Xunnan: What drove you to engage traditional Chinese theater with a modern melodramatic fantasy?

Tianjiao: I’m the playwright and producer. I also studied at the National Academy of Chinese Theatre Arts for four years. Though I’m not a traditional Chinese theater actor, I was inspired by it when I studied. I valued the experience a lot later on. This was my inspiration for producing The Clock God from the West. When I was a student, my tutor told me that you have to reflect on yourself before you engage with the world. Therefore, I decided to develop this idea I value and become a playwright. I started to produce plays related to my personal life. When I was creating the play, I was about to get married.  However, I was slightly confused about the meaning of marriage. How would it affect or change the rest of my life? If I regretted it, would I be able to forget it had ever happened? Though we cannot change the past, what if we could? Bearing the question in mind, a fantasy began to emerge.  I created the idea of a magic clock that can send you back in time. When it was performed on stage this question was posed to audiences.

Xunnan: I find thinking about the past is a reflective process. By coming up with an answer, I become aware of how I feel about my life now. Do you have anything else you would like to share about the play?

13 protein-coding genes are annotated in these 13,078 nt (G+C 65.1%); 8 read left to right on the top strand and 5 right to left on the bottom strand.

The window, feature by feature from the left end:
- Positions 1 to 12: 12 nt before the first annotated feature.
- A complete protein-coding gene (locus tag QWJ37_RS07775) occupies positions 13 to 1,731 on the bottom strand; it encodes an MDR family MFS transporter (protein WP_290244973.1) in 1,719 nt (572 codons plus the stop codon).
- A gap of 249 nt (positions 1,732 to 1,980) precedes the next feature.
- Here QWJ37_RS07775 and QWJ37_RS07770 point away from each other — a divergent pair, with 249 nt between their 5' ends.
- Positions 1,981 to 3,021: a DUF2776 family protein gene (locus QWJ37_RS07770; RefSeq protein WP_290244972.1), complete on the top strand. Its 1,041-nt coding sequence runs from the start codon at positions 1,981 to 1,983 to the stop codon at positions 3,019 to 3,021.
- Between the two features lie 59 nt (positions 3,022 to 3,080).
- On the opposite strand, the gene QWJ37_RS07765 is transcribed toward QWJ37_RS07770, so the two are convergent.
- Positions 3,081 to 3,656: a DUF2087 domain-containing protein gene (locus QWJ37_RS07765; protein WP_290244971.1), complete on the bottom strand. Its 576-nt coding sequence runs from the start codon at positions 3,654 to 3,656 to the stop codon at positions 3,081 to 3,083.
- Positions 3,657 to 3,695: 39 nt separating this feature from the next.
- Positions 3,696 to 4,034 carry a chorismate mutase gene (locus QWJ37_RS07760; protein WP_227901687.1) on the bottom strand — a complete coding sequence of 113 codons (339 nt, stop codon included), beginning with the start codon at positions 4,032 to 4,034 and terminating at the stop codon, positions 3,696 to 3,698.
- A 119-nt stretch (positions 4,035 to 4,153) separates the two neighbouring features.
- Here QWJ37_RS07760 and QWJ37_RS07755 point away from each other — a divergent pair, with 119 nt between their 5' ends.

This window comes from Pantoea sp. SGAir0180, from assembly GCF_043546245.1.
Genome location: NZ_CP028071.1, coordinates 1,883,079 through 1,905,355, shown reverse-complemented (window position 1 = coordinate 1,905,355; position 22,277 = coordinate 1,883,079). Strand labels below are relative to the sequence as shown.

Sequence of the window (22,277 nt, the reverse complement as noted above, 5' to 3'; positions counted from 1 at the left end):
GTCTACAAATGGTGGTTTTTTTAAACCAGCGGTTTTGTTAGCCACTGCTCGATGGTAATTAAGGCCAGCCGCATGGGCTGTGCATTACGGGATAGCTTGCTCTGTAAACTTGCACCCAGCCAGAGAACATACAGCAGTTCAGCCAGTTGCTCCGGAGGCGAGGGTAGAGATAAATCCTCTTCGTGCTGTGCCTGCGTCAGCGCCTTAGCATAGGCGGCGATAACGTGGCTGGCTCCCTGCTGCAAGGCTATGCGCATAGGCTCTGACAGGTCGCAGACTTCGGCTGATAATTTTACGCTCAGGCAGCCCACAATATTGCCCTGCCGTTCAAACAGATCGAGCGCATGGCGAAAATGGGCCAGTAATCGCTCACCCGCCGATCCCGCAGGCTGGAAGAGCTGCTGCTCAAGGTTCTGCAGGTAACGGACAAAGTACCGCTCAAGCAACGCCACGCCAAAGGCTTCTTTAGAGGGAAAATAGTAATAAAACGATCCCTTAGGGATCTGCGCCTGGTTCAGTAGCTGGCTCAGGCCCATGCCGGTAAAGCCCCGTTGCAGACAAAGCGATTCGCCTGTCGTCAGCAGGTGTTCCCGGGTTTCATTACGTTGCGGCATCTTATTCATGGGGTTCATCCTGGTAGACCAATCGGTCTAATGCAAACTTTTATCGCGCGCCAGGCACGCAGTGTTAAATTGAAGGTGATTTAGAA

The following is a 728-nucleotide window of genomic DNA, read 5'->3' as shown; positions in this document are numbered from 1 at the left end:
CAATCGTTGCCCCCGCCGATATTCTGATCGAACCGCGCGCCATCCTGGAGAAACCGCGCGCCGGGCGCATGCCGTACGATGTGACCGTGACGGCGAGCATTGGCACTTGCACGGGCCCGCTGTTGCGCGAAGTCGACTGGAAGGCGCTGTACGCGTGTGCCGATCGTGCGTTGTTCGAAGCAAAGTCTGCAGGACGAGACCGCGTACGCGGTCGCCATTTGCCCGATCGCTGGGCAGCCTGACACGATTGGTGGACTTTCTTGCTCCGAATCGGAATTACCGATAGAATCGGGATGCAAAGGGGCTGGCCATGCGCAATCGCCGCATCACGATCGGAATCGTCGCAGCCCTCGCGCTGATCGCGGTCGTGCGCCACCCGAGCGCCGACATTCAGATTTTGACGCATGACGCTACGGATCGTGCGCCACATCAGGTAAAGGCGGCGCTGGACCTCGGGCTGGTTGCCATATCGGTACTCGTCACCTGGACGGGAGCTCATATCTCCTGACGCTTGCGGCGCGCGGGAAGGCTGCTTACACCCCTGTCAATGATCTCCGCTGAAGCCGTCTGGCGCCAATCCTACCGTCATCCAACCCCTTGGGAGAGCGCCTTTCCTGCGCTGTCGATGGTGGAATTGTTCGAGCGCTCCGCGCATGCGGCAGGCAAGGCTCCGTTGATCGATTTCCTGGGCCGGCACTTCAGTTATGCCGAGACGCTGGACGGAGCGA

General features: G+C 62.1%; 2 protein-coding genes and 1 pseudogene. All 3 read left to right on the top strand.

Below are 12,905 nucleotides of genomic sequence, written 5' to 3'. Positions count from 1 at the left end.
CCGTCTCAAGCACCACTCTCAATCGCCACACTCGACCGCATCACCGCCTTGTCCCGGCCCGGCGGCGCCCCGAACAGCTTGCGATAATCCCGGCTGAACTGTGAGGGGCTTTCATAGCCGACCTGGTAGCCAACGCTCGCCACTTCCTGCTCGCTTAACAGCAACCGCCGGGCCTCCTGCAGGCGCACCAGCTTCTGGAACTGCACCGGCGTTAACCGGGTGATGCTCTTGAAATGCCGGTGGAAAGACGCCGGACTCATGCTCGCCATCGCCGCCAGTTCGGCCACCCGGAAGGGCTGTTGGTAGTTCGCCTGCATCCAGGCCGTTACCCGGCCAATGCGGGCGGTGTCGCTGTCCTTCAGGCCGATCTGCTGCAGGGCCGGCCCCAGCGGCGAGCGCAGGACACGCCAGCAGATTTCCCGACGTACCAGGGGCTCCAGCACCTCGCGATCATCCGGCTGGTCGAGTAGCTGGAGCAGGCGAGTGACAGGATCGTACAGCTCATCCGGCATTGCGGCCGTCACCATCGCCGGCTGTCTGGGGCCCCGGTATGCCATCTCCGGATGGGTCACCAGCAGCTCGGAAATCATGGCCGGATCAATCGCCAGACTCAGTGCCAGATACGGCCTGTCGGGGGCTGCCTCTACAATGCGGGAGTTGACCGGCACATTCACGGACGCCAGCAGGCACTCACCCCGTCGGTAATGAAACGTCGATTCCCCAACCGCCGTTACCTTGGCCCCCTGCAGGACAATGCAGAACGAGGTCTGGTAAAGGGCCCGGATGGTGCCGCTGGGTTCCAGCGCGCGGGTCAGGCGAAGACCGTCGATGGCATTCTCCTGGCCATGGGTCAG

Xuexi: Yes, I agree with you. By directing The Clock God from the West, I also wanted to share the work of traditional Chinese theatre practitioners. The grandpa’s story is an example. The character used to be a prestigious Peking Opera actor. However, he has been forgotten given that Peking Opera has lost its popularity. When he got the chance to go back in time, he wanted to perform again. He was not asking for prestige, he had pure love for the art form. What he wanted to do was what traditional theater practitioners today want to do. Many indigenous Chinese art forms have disappeared over the past few, globalized decades. Traditional theater is one of them. Most younger Chinese people are unfamiliar with it. They believe traditional theater is no more mysterious and exotic than contemporary theater. As traditional theater practitioners, we cannot go back in time or change how contemporary audiences feel about traditional theater. What we can do is to find ways of surviving and coexisting with contemporary theater. Hopefully, The Clock God from the West provided practitioners with new ideas on how to survive in the contemporary theater landscape.

This post was written by the author in their personal capacity.The opinions expressed in this article are the author’s own and do not reflect the view of The Theatre Times, their staff or collaborators.